Today I’m going to talk some good Buddhist talk, so if that’s not your cup of nog, you’re free to click on over and watch the "Top 10 Incredible Animal Videos" of 2008 (I know the Buddhist types are going to click this, too, and you should: the gibbon teasing the young tigers made my sides ache and the lion reunion brought a tear ta me oi). Otherwise, a couple thoughts for the new year, in some ways a thank you to those who offered such kindness and wisdom in the comments to the previous post and privately by email:
The way we construct concepts of beginnings and endings is somewhat arbitrary, isn’t it? And yet, since we collectively accept them, they carry some psychological weight. So I’ve made it a habit to precede the transition from one year to the next in purification meditations, and then mark the moment of the new year with a renewal of my fundamental vows. In Buddhism, these are called the Refuge and Bodhisattva Vows.
Taking the Refuge Vow is what makes one a Buddhist. Listening to and contemplating the Buddha’s teaching, one may come to realize the futility of pursuing stable happiness among the ever-shifting phenomena of this world. One may further see that the state of enlightenment, the unbound, natural state free from the deeply delusional idea of ego, and the disquiet emotions and unskillful actions that flow from this error, is perhaps the highest and most noble goal of this human life. In a simple but profound ceremony one declares one’s refuge from the endless round of rebirths impelled by ignorance to be threefold: the Buddha as the exemplar of the enlightened state, the one who overcame suffering and saw precisely how others might do the same; his teaching, or the Dharma, as the true method by which one may reclaim one’s natural state of enlightenment; and the community of those who live according to the ethics, contemplation and meditation of the Dharma, known as the Sangha, as the reliable support for one’s pursuit of enlightenment. Finding this sublime refuge was, for me, an indescribable relief as I struggled with an increasing sense of the meaninglessness of worldly pursuits.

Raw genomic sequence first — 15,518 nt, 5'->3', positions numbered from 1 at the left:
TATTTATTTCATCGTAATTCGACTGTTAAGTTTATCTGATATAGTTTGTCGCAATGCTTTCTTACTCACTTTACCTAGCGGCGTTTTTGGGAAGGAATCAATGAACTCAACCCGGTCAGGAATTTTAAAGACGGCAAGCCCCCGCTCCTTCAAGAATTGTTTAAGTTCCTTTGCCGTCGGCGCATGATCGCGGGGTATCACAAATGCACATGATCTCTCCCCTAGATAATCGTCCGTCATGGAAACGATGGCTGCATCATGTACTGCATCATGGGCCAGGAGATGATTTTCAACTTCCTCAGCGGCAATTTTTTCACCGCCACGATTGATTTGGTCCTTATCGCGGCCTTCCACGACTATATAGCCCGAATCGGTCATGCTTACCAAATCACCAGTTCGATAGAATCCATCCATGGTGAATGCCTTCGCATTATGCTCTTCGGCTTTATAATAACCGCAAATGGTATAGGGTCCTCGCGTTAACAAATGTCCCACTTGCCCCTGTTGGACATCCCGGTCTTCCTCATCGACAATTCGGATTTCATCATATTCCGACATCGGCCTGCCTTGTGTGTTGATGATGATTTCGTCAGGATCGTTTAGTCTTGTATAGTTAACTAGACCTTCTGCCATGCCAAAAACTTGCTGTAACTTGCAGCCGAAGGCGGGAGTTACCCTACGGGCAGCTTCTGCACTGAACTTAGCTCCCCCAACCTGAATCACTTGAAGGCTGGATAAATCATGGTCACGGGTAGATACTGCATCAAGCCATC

But somehow, as 2008 mysteriously flowed into 2009, I was able to regain the sense of awe and wonder that my first teacher, Jetsunma Ahkon Lhamo, instilled in me through introducing the birth of bodhicitta and inspiring me to take the Bodhisattva Vow.
Now, don’t be scared off by big Sanskrit words. It’s actually my hope that someday “bodhicitta” will become a common and well-known part of our spiritual lexicon. “Bodhi” means “enlightenment” – you can see the same roots that produce “Buddha”; “citta” means “mind” or “thought”. So together, bodhicitta is the mind or thought of enlightenment. At least one English translator calls it the “enlightened attitude.”
At the level of the Refuge Vow, one’s aim is to break free oneself from the bonds of samsara, the rounds of rebirth caused by our unenlightened views and actions. As one delves deeper into the matter, however, one may see that the notion of liberation separate from others ultimately makes no sense. In truth, we are inseparable from others. It becomes clear that thinking that “my” suffering will be overcome by “my” enlightenment, as opposed to “others’ suffering” and “others’ enlightenment” which is theirs to work out, is just more ego-based thinking and has no place in the goal of realizing non-dual awareness. Thinking about the false way we create the ego-idea, and how it unnecessarily separates us from others, begins to dissolve those barriers. As they dissolve, our neurotic, competitive attitude towards others gets replaced by an abiding sympathy, love and compassion. We see that we’re all dissatisfied and suffering for the same reason, and enlightenment is the ultimate solution.